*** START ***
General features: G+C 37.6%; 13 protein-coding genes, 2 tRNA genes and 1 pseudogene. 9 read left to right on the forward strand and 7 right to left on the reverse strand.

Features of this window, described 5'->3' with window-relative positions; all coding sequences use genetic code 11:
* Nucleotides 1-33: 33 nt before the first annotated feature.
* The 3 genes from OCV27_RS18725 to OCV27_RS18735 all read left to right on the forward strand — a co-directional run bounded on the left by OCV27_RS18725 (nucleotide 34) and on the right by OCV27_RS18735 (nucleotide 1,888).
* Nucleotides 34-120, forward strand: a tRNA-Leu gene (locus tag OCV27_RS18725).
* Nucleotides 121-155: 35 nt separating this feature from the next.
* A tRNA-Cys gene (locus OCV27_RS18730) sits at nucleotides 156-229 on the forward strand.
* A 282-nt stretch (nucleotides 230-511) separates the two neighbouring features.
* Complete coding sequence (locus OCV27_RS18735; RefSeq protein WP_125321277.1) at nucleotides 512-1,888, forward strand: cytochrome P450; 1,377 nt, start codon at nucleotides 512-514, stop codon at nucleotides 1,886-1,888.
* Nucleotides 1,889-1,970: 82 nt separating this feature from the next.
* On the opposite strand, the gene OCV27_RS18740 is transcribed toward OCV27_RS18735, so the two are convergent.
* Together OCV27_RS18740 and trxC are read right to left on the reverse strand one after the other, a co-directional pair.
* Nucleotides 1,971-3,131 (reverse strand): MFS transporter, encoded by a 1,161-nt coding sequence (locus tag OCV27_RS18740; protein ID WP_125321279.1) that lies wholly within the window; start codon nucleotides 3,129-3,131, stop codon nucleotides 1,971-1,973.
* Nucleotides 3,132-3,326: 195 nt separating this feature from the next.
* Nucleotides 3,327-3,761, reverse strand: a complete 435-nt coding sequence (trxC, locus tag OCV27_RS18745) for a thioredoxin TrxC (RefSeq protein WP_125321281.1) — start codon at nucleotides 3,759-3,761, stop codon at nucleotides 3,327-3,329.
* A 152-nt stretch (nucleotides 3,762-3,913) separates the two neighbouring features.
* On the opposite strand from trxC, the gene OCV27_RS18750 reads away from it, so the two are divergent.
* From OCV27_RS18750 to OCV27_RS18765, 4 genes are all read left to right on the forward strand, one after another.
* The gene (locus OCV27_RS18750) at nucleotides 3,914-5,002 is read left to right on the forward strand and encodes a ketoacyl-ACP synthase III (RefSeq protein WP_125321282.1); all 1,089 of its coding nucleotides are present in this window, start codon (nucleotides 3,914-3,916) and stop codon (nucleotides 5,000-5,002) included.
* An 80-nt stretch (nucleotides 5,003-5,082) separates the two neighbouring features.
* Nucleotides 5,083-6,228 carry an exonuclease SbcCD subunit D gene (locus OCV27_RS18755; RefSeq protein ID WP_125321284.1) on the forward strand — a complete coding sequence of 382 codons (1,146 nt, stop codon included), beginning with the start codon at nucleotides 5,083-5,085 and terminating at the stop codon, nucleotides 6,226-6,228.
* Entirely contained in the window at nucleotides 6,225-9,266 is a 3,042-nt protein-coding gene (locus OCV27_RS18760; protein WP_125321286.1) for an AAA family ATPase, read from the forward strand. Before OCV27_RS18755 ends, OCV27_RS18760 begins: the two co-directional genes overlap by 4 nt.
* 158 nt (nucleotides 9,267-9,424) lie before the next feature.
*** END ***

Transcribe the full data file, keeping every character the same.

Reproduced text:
General features: G+C 37.6%; 13 protein-coding genes, 2 tRNA genes and 1 pseudogene. 9 read left to right on the forward strand and 7 right to left on the reverse strand.

Features of this window, described 5'->3' with window-relative positions; all coding sequences use genetic code 11:
* Nucleotides 1-33: 33 nt before the first annotated feature.
* The 3 genes from OCV27_RS18725 to OCV27_RS18735 all read left to right on the forward strand — a co-directional run bounded on the left by OCV27_RS18725 (nucleotide 34) and on the right by OCV27_RS18735 (nucleotide 1,888).
* Nucleotides 34-120, forward strand: a tRNA-Leu gene (locus tag OCV27_RS18725).
* Nucleotides 121-155: 35 nt separating this feature from the next.
* A tRNA-Cys gene (locus OCV27_RS18730) sits at nucleotides 156-229 on the forward strand.
* A 282-nt stretch (nucleotides 230-511) separates the two neighbouring features.
* Complete coding sequence (locus OCV27_RS18735; RefSeq protein WP_125321277.1) at nucleotides 512-1,888, forward strand: cytochrome P450; 1,377 nt, start codon at nucleotides 512-514, stop codon at nucleotides 1,886-1,888.
* Nucleotides 1,889-1,970: 82 nt separating this feature from the next.
* On the opposite strand, the gene OCV27_RS18740 is transcribed toward OCV27_RS18735, so the two are convergent.
* Together OCV27_RS18740 and trxC are read right to left on the reverse strand one after the other, a co-directional pair.
* Nucleotides 1,971-3,131 (reverse strand): MFS transporter, encoded by a 1,161-nt coding sequence (locus tag OCV27_RS18740; protein ID WP_125321279.1) that lies wholly within the window; start codon nucleotides 3,129-3,131, stop codon nucleotides 1,971-1,973.
* Nucleotides 3,132-3,326: 195 nt separating this feature from the next.
* Nucleotides 3,327-3,761, reverse strand: a complete 435-nt coding sequence (trxC, locus tag OCV27_RS18745) for a thioredoxin TrxC (RefSeq protein WP_125321281.1) — start codon at nucleotides 3,759-3,761, stop codon at nucleotides 3,327-3,329.
* A 152-nt stretch (nucleotides 3,762-3,913) separates the two neighbouring features.
* On the opposite strand from trxC, the gene OCV27_RS18750 reads away from it, so the two are divergent.
* From OCV27_RS18750 to OCV27_RS18765, 4 genes are all read left to right on the forward strand, one after another.
* The gene (locus OCV27_RS18750) at nucleotides 3,914-5,002 is read left to right on the forward strand and encodes a ketoacyl-ACP synthase III (RefSeq protein WP_125321282.1); all 1,089 of its coding nucleotides are present in this window, start codon (nucleotides 3,914-3,916) and stop codon (nucleotides 5,000-5,002) included.
* An 80-nt stretch (nucleotides 5,003-5,082) separates the two neighbouring features.
* Nucleotides 5,083-6,228 carry an exonuclease SbcCD subunit D gene (locus OCV27_RS18755; RefSeq protein ID WP_125321284.1) on the forward strand — a complete coding sequence of 382 codons (1,146 nt, stop codon included), beginning with the start codon at nucleotides 5,083-5,085 and terminating at the stop codon, nucleotides 6,226-6,228.
* Entirely contained in the window at nucleotides 6,225-9,266 is a 3,042-nt protein-coding gene (locus OCV27_RS18760; protein WP_125321286.1) for an AAA family ATPase, read from the forward strand. Before OCV27_RS18755 ends, OCV27_RS18760 begins: the two co-directional genes overlap by 4 nt.
* 158 nt (nucleotides 9,267-9,424) lie before the next feature.